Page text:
Only 8 of 44 referendum proposals have been passed since the Constitution’s inception. Factors affecting the likely success of referendums include: The double majority provision: for a referendum to be successful, the majority of people in Australia and the majority of states (that is, 4 out of 6 states) must vote yes to the proposed change to the Constitution. This is a difficult standard to satisfy and may limit the likely success of a referendum. There may be a lack of bipartisan support from the major political parties for the proposed change. Unless both the Coalition and the ALP support the proposal it is difficult to pass, as each political party will be urging its supporters to vote in a different way, thereby dividing the voting public so that a clear majority is hard to achieve. There may be a lack of voter understanding of the process and the arguments for and against the proposal, as well as confusing surrounding the referendum proposal and this may lead voters to vote ‘no’ in order to maintain the status quo. There may be resistance to change in the community. Voters may be conservative or reluctant to change what they consider to be a working Constitution. The timing of the referendum may limit it’s likely success. Referendums are often held at the same time as a general election to try and minimise costs. However, voters may be concerned with who they will vote into government than the referendum questions before them, taking their focus away from the referendum issue and, given their uncertainty about the issue, they may choose to vote ‘no’ to avoid committing to change that they know very little about.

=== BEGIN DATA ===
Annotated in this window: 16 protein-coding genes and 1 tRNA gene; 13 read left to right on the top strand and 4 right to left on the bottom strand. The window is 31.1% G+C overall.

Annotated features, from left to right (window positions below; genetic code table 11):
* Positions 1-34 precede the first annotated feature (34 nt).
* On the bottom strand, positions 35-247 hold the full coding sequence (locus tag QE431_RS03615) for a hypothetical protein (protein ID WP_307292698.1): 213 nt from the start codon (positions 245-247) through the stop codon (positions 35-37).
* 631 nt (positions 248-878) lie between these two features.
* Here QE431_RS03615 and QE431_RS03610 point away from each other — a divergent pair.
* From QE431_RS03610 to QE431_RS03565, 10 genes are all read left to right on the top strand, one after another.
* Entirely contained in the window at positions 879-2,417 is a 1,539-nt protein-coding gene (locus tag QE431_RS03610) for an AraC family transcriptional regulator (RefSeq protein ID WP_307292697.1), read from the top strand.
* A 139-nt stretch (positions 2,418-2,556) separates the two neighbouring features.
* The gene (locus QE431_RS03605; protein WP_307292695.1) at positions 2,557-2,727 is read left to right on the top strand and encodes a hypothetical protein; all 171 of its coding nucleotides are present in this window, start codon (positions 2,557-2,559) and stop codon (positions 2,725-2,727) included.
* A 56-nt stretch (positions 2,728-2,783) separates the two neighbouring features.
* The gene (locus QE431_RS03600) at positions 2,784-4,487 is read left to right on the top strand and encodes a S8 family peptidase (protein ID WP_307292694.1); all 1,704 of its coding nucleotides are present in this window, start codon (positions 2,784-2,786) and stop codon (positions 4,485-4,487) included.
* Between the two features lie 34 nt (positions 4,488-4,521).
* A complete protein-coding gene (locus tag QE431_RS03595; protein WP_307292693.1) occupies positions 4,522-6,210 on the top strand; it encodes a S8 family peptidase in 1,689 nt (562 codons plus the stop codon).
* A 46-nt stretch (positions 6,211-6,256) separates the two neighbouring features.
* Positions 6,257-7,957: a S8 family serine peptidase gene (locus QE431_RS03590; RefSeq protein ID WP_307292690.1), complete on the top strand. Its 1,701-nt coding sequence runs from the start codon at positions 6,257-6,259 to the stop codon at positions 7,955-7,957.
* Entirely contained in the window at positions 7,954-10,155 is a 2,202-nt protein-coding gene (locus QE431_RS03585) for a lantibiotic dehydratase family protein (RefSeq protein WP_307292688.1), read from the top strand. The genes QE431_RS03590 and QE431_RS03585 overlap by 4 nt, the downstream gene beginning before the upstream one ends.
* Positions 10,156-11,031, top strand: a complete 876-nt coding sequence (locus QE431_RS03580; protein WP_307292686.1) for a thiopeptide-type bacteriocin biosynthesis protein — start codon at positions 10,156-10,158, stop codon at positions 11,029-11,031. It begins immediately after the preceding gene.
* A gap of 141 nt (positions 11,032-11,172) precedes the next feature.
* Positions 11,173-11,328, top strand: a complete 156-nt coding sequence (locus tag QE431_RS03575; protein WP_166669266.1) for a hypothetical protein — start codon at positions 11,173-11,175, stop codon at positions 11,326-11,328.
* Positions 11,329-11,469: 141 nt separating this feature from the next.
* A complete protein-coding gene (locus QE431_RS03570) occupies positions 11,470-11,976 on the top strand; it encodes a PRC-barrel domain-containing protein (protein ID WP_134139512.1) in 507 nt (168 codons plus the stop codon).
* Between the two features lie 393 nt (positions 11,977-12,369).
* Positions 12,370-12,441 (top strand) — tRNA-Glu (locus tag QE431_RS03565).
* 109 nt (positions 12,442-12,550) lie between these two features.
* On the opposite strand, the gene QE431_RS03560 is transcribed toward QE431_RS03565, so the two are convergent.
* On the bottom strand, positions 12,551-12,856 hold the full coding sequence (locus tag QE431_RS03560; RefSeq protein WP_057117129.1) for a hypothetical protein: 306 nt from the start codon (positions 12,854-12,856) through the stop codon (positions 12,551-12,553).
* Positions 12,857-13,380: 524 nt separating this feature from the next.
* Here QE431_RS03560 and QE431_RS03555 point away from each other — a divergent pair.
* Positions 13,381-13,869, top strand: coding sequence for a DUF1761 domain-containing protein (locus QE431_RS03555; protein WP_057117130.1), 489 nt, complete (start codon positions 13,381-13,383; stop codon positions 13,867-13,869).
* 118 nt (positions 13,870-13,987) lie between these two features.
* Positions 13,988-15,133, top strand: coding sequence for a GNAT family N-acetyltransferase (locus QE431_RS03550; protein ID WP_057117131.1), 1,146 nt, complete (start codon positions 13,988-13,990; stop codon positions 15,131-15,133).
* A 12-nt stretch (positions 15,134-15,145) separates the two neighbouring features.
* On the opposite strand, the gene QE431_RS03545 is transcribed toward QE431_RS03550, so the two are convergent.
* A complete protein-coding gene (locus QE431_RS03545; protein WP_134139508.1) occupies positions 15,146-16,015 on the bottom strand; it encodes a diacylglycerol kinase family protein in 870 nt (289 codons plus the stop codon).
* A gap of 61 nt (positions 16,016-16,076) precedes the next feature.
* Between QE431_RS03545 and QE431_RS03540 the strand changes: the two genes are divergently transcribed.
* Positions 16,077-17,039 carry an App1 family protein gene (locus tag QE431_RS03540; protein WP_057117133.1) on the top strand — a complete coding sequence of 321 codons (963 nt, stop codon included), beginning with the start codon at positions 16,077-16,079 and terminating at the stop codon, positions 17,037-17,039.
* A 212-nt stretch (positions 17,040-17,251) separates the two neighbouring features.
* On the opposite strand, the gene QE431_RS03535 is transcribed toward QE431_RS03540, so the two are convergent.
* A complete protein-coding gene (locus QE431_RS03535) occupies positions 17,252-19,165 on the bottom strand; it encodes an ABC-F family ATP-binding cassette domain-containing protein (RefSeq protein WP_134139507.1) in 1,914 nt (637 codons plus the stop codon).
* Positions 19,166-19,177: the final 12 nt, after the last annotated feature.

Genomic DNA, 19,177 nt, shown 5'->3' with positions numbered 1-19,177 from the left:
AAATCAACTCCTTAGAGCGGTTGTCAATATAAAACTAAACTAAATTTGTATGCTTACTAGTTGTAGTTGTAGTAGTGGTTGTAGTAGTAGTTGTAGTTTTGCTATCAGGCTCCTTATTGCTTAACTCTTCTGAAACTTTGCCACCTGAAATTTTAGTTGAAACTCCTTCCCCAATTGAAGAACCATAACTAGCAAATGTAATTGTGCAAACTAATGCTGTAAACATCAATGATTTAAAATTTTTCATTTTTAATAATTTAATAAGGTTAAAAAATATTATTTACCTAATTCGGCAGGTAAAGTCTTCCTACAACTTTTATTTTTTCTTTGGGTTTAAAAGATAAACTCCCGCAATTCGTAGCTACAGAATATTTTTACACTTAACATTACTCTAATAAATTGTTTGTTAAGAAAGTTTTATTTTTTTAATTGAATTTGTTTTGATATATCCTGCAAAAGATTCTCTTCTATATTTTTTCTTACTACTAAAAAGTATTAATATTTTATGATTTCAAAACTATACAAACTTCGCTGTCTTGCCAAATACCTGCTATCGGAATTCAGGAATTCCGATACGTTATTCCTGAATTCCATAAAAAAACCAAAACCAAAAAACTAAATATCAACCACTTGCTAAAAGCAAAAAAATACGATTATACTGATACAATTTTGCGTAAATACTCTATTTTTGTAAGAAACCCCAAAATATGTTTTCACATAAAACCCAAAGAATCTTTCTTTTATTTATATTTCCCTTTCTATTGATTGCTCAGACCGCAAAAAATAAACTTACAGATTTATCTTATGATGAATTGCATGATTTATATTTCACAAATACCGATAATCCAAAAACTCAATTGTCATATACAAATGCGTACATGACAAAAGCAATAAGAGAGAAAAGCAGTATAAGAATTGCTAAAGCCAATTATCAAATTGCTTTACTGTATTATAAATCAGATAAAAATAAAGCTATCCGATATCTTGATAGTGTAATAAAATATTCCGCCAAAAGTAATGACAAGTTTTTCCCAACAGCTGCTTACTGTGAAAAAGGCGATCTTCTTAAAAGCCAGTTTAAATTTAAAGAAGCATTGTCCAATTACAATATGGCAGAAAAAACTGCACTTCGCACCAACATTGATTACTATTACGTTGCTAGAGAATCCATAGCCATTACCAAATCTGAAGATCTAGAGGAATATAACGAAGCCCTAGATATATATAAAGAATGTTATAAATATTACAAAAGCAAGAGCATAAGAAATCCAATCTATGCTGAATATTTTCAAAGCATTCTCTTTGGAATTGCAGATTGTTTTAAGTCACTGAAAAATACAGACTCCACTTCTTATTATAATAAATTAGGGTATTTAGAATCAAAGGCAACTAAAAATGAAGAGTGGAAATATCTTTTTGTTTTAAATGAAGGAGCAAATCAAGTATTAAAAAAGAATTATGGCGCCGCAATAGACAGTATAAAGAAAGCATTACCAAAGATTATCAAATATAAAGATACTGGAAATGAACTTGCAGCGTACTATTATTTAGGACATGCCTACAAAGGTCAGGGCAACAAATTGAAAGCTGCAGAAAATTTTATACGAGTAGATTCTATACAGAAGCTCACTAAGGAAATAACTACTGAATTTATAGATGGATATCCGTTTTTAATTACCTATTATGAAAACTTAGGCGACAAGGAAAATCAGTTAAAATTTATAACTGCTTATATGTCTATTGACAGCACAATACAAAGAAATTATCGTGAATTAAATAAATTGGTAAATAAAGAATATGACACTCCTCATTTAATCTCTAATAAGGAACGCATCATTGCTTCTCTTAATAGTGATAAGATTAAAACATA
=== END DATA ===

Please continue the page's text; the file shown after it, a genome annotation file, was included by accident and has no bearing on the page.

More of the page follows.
Exam question ‘In 2002 the Prime Minister publicly considered holding a referendum to change the Commonwealth Constitution. The Opposition indicated that it was worth thinking about.’ Explain how the Constitution can be change by holding a referendum. Comment on two factors that could influence the outcome of a referendum. 6 marks (VCAA 2004).
EXAM QUESTION ‘The Commonwealth Constitution is too rigid and this makes it an ineffective mechanism for protecting human and democratic rights’. Evaluate the process for changing the Commonwealth Constitution as outlined in s. 128. (VCAA 2009) 4 marks.
Answer Strengths: Protects the Constitution from ad hoc and major changes and from being changed by parliament vote only. The double majority provision protects the rights of the smaller states from being dominated by larger, more populated states. The provision of the double majority also ensures that the majority of voters in Australia agree with the change.
Weaknesses: The process is costly. There may be a lack of voter understanding. If voters have not understood the process or the ramifications of the proposed change they tend to vote conservatively ie. ‘no’ to the proposed change as a result. The timing of the referendum may limit it’s likely success in that a referendum is often held at the same time as an election to minimise costs and as a result people are more interested in the election and less interested in the referendum and therefore may vote no because they are uncertain about the ramifications of the proposed change.